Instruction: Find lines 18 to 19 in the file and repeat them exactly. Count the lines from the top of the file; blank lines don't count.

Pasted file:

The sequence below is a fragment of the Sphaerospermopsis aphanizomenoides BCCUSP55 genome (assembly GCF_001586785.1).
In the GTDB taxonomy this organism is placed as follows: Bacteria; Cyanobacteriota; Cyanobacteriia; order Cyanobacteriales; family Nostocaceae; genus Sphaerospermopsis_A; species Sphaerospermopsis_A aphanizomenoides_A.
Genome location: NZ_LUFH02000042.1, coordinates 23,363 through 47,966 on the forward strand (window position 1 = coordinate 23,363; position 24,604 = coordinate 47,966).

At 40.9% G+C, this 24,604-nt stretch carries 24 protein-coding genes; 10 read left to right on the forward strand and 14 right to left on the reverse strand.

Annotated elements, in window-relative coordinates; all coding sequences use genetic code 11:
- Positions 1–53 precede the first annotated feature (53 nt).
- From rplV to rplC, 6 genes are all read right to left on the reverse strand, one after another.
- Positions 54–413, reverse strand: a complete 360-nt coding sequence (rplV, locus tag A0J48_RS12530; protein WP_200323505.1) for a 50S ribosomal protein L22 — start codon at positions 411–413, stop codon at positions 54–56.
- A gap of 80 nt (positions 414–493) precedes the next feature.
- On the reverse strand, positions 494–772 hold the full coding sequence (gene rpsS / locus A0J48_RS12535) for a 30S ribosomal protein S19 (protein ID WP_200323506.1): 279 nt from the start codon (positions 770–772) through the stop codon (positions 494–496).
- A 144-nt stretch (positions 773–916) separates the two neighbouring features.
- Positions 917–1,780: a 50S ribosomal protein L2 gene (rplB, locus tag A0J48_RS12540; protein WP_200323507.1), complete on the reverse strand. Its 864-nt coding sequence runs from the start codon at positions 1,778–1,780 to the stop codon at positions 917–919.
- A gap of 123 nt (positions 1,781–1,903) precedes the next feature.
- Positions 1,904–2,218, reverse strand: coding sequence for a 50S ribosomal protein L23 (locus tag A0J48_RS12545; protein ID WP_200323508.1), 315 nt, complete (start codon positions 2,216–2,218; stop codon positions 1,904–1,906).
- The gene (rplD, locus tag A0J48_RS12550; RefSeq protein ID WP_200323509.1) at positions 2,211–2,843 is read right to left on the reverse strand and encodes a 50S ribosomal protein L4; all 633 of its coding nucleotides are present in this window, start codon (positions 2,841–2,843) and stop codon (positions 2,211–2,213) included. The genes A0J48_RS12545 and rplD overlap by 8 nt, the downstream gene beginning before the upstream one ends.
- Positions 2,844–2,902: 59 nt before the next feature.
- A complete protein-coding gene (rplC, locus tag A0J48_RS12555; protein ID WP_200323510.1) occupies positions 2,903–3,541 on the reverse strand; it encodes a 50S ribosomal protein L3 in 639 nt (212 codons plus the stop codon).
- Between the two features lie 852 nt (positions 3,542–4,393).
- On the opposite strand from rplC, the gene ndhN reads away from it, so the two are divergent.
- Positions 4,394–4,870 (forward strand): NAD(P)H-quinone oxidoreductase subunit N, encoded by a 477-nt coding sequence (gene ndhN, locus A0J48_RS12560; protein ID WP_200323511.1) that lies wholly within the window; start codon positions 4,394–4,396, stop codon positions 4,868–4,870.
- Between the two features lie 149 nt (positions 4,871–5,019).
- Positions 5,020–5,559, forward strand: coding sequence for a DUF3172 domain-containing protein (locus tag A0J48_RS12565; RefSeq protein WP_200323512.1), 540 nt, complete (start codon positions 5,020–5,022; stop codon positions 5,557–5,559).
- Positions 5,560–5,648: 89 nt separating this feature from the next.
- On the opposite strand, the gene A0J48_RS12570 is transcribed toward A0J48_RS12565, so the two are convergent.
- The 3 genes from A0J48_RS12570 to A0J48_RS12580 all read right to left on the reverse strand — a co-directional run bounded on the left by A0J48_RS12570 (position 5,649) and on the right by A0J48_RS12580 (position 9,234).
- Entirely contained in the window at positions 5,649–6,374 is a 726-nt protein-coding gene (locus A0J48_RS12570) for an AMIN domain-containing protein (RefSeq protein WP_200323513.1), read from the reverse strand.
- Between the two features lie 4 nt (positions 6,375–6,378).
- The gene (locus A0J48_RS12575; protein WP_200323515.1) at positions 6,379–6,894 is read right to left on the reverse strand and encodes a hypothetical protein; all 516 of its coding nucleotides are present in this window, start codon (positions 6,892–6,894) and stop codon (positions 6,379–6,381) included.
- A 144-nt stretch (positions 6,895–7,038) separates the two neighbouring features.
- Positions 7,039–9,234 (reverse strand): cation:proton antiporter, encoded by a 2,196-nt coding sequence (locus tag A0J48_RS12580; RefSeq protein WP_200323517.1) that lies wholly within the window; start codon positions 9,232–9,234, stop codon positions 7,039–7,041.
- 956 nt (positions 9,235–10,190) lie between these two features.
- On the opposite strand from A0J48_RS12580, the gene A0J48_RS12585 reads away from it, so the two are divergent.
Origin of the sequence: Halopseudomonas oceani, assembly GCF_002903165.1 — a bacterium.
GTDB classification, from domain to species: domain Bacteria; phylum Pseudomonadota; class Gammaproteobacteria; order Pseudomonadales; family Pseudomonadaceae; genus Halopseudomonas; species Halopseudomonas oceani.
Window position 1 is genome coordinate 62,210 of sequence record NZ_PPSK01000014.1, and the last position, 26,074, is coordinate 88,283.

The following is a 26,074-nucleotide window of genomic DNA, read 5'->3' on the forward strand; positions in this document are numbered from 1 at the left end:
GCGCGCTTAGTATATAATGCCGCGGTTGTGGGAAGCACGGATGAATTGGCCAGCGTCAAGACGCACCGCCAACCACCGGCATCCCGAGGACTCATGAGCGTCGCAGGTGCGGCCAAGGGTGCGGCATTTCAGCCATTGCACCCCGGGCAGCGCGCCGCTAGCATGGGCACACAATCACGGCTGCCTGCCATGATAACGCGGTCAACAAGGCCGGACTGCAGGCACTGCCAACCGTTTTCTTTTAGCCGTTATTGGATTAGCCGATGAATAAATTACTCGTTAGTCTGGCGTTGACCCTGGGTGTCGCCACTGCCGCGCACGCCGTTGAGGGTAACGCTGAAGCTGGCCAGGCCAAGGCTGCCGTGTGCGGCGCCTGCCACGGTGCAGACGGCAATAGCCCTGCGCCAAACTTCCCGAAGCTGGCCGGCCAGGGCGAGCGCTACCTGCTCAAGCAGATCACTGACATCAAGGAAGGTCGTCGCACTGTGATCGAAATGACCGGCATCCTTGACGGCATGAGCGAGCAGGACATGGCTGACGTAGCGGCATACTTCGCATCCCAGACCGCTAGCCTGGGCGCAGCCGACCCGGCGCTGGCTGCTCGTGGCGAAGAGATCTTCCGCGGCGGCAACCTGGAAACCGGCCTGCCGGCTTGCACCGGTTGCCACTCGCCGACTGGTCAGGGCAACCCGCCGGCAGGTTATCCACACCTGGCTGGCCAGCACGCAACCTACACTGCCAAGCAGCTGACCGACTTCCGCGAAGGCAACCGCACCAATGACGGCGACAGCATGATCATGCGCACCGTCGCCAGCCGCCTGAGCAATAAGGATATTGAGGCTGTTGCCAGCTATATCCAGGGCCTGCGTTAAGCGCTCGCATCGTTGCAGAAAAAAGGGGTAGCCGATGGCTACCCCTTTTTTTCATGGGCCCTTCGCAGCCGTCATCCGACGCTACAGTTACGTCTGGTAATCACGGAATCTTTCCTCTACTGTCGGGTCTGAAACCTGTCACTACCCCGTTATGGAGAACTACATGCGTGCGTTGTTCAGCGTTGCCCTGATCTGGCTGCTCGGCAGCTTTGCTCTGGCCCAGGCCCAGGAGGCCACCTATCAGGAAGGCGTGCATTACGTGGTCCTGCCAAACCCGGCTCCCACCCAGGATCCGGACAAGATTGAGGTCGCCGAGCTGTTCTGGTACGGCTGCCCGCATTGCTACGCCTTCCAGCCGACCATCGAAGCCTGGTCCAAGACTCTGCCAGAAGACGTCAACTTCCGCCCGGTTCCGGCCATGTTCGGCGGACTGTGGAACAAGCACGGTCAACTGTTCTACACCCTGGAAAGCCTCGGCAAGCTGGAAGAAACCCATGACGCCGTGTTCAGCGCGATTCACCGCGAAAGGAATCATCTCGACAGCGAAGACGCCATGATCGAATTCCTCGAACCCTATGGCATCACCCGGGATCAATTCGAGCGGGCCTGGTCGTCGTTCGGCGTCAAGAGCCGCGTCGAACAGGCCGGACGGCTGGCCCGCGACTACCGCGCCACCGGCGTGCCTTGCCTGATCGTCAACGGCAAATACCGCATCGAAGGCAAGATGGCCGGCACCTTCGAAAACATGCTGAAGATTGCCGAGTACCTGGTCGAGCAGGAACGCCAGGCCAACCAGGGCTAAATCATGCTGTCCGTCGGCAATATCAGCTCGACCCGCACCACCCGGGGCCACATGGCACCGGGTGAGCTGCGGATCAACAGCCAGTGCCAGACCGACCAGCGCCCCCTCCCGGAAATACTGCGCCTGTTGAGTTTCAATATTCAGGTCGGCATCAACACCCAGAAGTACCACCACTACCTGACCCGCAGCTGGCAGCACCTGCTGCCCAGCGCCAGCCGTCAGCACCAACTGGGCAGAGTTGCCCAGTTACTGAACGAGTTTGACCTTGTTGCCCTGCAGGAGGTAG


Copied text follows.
- Between the two features lie 852 nt (positions 3,542–4,393).
- On the opposite strand from rplC, the gene ndhN reads away from it, so the two are divergent.